PORT ST. LUCIE, Fla. - With Jose Reyes heading into the walk year of his contract, general manager Sandy Alderson said Tuesday that he planned to talk with the shortstop about his murky future with the Mets.
That discussion, however, is not expected to include negotiations for a new deal, and Alderson has no intention to open those talks before Opening Day.
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"It's unlikely," Alderson said.
When pushed on the possibility of exploring an extension during the season - something the Mets rarely have done - the GM did not rule it out. But he wasn't overly enthusiastic, either.
"It's not something I've ever ruled out as a policy," Alderson said. "To the extent that things get to be a distraction, I guess you might have to address that distraction. But as a policy, that's not something I've ruled out. That's not something I wouldn't necessarily do."
Reyes said numerous times during the winter that he preferred to wait until after the season to discuss a deal, and given his injury history, there is obviously a risk to that approach. But Reyes also has the potential for a big reward, especially after seeing Carl Crawford sign his seven-year, $142-million contract with the Red Sox in December.
Alderson has shown little appetite for such megadeals. During the winter meetings, he made fun of the Nationals for giving Jayson Werth $126 million over seven years, and the GM repeatedly has questioned the wisdom of long-term contracts.
But that's exactly what Reyes will be looking for as he plays out his $11-million option this season. Many believed that the Mets got a bargain by signing Reyes to a five-year, $23.25-million contract in 2006 - and that his agent, Peter Greenberg, undersold him. As it turned out, Reyes hedged his bets, got the guaranteed millions and now will hit free agency at the age of 28 with the potential for a huge payoff.
That's not an ideal scenario for the Mets, who not only have a GM mindful of cutting payroll, but an ownership group that is facing a lawsuit that potentially could reach $1 billion in the wake of the Bernie Madoff Ponzi scheme. Alderson denies his hands will be tied by that financial nightmare, but no one really knows what the extent of that damage will be.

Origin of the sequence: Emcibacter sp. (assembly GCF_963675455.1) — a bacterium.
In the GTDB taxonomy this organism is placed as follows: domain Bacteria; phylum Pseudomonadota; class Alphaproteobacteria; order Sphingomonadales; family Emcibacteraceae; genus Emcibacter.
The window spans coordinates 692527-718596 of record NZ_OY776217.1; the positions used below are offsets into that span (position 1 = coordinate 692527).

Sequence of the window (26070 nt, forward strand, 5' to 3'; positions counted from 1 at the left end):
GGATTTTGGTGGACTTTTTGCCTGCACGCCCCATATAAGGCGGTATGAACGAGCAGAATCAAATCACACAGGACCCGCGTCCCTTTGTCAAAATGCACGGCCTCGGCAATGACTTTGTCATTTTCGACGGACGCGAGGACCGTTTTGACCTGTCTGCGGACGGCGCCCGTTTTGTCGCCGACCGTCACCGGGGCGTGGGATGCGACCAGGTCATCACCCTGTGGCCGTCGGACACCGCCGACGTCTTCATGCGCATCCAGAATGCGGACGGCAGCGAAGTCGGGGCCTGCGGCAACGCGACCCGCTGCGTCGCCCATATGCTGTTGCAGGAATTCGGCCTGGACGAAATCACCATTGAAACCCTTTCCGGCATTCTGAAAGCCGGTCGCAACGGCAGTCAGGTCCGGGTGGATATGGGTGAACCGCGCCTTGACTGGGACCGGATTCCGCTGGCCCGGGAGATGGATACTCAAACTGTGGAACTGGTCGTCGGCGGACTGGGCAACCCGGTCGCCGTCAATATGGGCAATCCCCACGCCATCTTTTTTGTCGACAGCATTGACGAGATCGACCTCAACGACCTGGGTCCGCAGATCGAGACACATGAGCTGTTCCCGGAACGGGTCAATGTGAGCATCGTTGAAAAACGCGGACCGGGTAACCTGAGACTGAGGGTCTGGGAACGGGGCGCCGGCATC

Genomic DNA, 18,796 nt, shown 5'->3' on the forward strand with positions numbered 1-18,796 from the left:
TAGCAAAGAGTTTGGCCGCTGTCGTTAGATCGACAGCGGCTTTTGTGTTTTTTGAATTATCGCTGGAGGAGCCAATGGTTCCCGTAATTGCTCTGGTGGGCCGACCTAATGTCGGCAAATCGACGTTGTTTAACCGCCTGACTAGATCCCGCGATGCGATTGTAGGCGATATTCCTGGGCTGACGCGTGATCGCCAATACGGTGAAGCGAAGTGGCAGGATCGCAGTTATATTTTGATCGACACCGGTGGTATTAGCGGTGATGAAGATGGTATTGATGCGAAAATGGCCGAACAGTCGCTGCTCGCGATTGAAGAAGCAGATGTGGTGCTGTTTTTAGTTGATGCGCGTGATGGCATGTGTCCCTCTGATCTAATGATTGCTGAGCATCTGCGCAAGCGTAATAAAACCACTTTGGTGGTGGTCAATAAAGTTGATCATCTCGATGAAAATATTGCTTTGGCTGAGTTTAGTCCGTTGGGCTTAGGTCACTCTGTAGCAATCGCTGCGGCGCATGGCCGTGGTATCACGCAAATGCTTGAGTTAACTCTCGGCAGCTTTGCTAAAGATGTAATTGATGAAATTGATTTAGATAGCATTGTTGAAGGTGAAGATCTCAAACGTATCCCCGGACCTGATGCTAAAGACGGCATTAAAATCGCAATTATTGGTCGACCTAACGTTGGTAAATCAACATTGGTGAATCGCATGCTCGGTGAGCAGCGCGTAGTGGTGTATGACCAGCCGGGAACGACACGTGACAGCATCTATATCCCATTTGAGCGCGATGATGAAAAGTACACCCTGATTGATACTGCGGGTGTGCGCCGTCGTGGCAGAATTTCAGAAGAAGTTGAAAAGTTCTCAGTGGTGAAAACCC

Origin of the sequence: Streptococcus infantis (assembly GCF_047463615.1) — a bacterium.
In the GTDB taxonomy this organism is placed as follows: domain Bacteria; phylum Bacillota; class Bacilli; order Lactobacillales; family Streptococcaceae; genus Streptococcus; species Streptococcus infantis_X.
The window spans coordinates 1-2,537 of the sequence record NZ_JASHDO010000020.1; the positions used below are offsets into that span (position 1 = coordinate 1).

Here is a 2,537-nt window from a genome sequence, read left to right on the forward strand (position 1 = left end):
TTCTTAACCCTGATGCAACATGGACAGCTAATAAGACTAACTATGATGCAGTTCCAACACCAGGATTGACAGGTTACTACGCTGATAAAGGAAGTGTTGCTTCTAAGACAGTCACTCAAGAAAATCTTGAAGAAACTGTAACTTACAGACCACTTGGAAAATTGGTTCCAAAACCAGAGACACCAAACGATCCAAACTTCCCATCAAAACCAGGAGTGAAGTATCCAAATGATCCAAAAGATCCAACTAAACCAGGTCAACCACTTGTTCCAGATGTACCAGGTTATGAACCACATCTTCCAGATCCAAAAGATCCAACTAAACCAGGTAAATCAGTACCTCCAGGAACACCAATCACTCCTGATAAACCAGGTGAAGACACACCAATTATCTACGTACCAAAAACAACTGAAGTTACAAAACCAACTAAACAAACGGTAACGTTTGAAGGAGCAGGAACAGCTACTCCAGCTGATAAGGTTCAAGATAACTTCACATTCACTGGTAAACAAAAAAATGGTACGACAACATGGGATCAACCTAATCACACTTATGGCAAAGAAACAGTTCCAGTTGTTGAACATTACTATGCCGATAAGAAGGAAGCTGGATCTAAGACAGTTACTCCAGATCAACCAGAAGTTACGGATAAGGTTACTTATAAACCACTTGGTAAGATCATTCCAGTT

Just as the Mets face their own uncertainty, the X factor with Reyes is his health. He was limited to 133 games last season because of a spring-training hyperthyroid condition followed by an oblique strain. In 2009, Reyes played in just 36 games when a nagging strain of his hamstring tendon led to a full hamstring muscle tear that required offseason surgery.
The one constant in the Reyes equation is his elite talent, and the market value for that will be astronomical if he puts up his typical numbers over a full season. When Alderson was asked his opinion on what a healthy Reyes can do, the GM gave a measured response, perhaps mindful of how much the words could cost him later in the year.
"That depends, I guess, on your definition of healthy," Alderson said. "He's definitely the kind of impact player that can make a huge difference. But it's a matter of being the whole package. It's the on-base percentage. It's the defense. It's the stolen bases. It's the little bit of power that he has. It's the whole package that you're looking for.
"In any given year, some of it shows up stronger than others, and that's true for any player, not just Jose. So we'll see how it goes, I know he's motivated, so that's good for us."